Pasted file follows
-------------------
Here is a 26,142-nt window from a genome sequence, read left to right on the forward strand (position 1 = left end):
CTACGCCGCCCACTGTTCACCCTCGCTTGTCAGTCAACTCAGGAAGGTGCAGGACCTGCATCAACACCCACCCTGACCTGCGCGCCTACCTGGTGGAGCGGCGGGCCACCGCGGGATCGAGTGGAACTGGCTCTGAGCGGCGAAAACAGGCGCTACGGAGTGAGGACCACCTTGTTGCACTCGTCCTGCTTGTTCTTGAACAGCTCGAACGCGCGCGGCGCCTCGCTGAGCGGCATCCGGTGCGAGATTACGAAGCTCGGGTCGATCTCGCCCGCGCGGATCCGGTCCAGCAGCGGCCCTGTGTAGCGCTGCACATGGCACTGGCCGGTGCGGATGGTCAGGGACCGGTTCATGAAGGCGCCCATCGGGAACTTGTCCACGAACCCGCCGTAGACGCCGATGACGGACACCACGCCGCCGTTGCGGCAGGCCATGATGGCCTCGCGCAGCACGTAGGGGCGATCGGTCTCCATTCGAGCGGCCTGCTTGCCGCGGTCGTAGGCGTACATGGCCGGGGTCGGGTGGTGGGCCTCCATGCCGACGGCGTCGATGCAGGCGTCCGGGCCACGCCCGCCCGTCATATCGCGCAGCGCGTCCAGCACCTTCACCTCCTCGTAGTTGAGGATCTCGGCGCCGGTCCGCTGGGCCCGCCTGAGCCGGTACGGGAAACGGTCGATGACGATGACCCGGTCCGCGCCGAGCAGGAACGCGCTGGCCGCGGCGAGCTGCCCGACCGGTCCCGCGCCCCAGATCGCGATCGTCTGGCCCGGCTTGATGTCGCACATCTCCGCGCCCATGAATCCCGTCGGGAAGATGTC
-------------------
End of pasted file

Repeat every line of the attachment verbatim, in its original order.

Here is a 26,142-nt window from a genome sequence, read left to right on the forward strand (position 1 = left end):
CTACGCCGCCCACTGTTCACCCTCGCTTGTCAGTCAACTCAGGAAGGTGCAGGACCTGCATCAACACCCACCCTGACCTGCGCGCCTACCTGGTGGAGCGGCGGGCCACCGCGGGATCGAGTGGAACTGGCTCTGAGCGGCGAAAACAGGCGCTACGGAGTGAGGACCACCTTGTTGCACTCGTCCTGCTTGTTCTTGAACAGCTCGAACGCGCGCGGCGCCTCGCTGAGCGGCATCCGGTGCGAGATTACGAAGCTCGGGTCGATCTCGCCCGCGCGGATCCGGTCCAGCAGCGGCCCTGTGTAGCGCTGCACATGGCACTGGCCGGTGCGGATGGTCAGGGACCGGTTCATGAAGGCGCCCATCGGGAACTTGTCCACGAACCCGCCGTAGACGCCGATGACGGACACCACGCCGCCGTTGCGGCAGGCCATGATGGCCTCGCGCAGCACGTAGGGGCGATCGGTCTCCATTCGAGCGGCCTGCTTGCCGCGGTCGTAGGCGTACATGGCCGGGGTCGGGTGGTGGGCCTCCATGCCGACGGCGTCGATGCAGGCGTCCGGGCCACGCCCGCCCGTCATATCGCGCAGCGCGTCCAGCACCTTCACCTCCTCGTAGTTGAGGATCTCGGCGCCGGTCCGCTGGGCCCGCCTGAGCCGGTACGGGAAACGGTCGATGACGATGACCCGGTCCGCGCCGAGCAGGAACGCGCTGGCCGCGGCGAGCTGCCCGACCGGTCCCGCGCCCCAGATCGCGATCGTCTGGCCCGGCTTGATGTCGCACATCTCCGCGCCCATGAATCCCGTCGGGAAGATGTC